There are no steps that refugees can take to demand third country resettlement. UNHCR presents its nominations from its database of registered refugees to hold resettlement interviews. In the case of Egypt, between 2,000 and 3,000 refugees were given the chance of resettlement in Western countries out of a total 134,000 registered refugees.  

“The issue is tied to the numbers that countries that committed to hosting resettled Syrian refugees can take. These numbers are different in the case of each country and they don’t exceed thousands. The issue is also connected to the number of Syrian refugees in Egypt compared to the ones in Lebanon, Jordan and Turkey and the proportionality of their distribution to countries of resettlement. If nine refugees from Jordan are resettled, only one will be resettled from Egypt,” explains Mansour. Despite the difficulties that Syrian refugees witness in Egypt, their situation remains relatively better than those living in camps in Jordan for example. 

The crisis is compounded for refugees twice removed.

Mohamed, a Syrian in his 20s, remembers a story he heard about the fleeing of Palestinians from their homes back in 1948. “When they left their houses in Palestine, the father told his son, ‘Let’s take a kilo of sugar with us.’ The son answered, ‘Half a kilo will be enough. We won’t be out for long’.”

This story about the Palestinian “Nakba” (catastrophe) sums up the condition of Syrian refugees today, because the return to Syria is no longer possible due to the ongoing war. Syrian refugees replaced their search for temporary arrangements for their life outside of Syria with a search for permanent life solutions based on the impossibility of going back home. 

The conditions of refugees of the first Nakba have only deteriorated in the country witnessing a new catastrophe. There are some 13 Palestinian refugee camps in Syria, where more than half a million Palestinians lived as long as Syria offered them services and privileges that almost equaled those offered to Syrians themselves. These are refugees who fled to Syria since 1948 and had to flee again since the war came. A lot of Palestinian refugees were raised in Syria, where they got an education with no difficulties in procedures or for residency.

All numbers announced by UNHCR in Egypt of Syrian refugees doesn’t include Palestinians from Syria mainly because Palestinian refugees are not part of the work of UNHCR. “The Egyptian government has a clear position in demanding that UNHCR doesn’t deal with Palestinian refugees. In Turkey, for example, where UNRWA (which handles Palestinian refugee issues in Arab countries) doesn’t exist, UNHCR is mandated to register Palestinian refugees,” sources within UNHCR say.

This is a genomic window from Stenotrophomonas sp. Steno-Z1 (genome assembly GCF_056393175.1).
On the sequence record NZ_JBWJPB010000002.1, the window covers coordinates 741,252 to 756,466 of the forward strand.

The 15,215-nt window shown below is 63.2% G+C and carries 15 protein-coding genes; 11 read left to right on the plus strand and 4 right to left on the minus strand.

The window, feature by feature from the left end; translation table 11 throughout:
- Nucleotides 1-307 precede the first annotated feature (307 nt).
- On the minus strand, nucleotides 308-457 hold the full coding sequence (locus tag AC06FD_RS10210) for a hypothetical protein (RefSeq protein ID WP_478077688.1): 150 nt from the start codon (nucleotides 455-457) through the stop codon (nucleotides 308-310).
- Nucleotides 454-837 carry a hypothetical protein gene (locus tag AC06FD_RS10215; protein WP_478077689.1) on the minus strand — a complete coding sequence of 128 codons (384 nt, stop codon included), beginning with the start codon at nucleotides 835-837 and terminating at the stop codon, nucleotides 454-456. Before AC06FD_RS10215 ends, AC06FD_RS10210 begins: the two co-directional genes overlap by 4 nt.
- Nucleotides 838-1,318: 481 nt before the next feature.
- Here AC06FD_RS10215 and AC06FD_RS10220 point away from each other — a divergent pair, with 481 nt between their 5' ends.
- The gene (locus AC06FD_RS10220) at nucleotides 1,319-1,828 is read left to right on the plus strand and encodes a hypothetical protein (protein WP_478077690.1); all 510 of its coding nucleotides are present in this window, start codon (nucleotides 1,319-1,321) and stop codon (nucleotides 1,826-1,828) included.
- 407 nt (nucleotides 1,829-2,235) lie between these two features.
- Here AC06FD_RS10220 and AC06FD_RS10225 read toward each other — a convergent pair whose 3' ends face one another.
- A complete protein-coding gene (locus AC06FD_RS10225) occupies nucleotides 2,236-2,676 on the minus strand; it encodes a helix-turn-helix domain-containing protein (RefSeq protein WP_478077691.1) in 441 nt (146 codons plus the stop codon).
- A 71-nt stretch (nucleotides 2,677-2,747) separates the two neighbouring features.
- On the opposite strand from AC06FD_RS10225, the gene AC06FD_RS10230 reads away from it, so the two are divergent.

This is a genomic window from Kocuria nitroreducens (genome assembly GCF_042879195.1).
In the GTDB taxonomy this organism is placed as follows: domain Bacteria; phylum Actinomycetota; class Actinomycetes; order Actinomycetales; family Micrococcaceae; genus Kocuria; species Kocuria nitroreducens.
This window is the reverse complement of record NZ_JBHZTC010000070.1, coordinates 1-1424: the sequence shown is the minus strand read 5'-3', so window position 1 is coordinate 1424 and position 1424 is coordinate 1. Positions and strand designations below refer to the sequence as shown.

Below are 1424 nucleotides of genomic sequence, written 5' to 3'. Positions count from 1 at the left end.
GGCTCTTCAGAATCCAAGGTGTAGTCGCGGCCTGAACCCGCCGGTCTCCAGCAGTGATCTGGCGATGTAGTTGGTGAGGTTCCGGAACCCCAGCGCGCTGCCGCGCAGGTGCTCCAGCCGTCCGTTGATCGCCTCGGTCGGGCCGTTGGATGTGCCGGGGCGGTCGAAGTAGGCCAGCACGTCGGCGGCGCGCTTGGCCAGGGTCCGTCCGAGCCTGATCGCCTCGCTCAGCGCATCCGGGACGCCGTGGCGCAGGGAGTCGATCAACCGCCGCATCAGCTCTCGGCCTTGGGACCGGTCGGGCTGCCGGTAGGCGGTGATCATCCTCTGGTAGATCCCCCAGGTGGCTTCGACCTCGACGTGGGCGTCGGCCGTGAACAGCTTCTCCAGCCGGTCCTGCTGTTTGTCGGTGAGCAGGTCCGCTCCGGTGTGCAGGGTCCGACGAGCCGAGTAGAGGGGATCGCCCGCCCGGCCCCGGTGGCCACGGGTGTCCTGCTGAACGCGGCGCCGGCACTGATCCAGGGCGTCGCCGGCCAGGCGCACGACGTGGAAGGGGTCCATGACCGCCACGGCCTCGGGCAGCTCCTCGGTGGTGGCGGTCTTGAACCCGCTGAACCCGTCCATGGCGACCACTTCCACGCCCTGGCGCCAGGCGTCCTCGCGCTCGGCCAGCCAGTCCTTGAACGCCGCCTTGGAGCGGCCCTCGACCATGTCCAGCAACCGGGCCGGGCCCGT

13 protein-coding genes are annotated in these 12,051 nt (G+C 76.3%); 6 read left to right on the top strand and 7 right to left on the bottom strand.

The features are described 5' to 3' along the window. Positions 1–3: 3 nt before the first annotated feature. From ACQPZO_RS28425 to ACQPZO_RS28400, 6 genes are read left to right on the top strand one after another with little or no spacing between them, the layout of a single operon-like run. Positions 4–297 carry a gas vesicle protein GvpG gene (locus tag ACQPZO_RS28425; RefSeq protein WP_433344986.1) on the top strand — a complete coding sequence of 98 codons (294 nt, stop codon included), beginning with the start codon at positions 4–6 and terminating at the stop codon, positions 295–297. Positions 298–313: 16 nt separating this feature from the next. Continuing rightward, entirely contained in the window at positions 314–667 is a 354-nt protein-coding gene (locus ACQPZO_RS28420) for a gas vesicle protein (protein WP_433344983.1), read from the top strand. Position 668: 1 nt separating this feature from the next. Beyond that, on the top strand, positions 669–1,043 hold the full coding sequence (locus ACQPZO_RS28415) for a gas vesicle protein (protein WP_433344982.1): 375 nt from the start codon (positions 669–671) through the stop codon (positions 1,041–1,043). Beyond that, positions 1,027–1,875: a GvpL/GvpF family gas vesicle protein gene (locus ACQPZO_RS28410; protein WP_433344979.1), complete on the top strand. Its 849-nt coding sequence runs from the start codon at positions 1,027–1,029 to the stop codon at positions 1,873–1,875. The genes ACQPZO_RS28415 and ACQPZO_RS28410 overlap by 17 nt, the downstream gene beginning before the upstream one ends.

There are some 6,000 Palestinian refugees who reached Egypt from Syria, according to numbers registered by the Palestinian Embassy in Cairo. None of them receive any support from UNHCR or can receive any of the already limited third country resettlement opportunities. 

Those who have experienced this double defeat are more determined to leave Egypt at any cost.

Fouad is married to a Palestinian from 1948, who lives with his four kids in Nablus in the West Bank. He cannot see them because he is a Palestinian refugee who can only return to Palestine after a final resolution to the Palestinian question is reached. They cannot go to him either because they cannot get a visa to Egypt. Fouad thinks that he has no hope but to leave to Europe via the sea and to demand asylum there. “Having a European passport will be enough to spare us the humiliation we experience in Arab countries. It will also allow me to go to Palestine without anyone stopping me,” he says.  

Fouad lives with this hope, along with thousands of others. 

This article is published as part of the Egyptian Initiative for Personal Rights’ campaign: “Not mere numbers: The stories of Syrian refugees in Egypt.” Visit the campaign here

Translated by Lina Attalah

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Hanan Elbadawi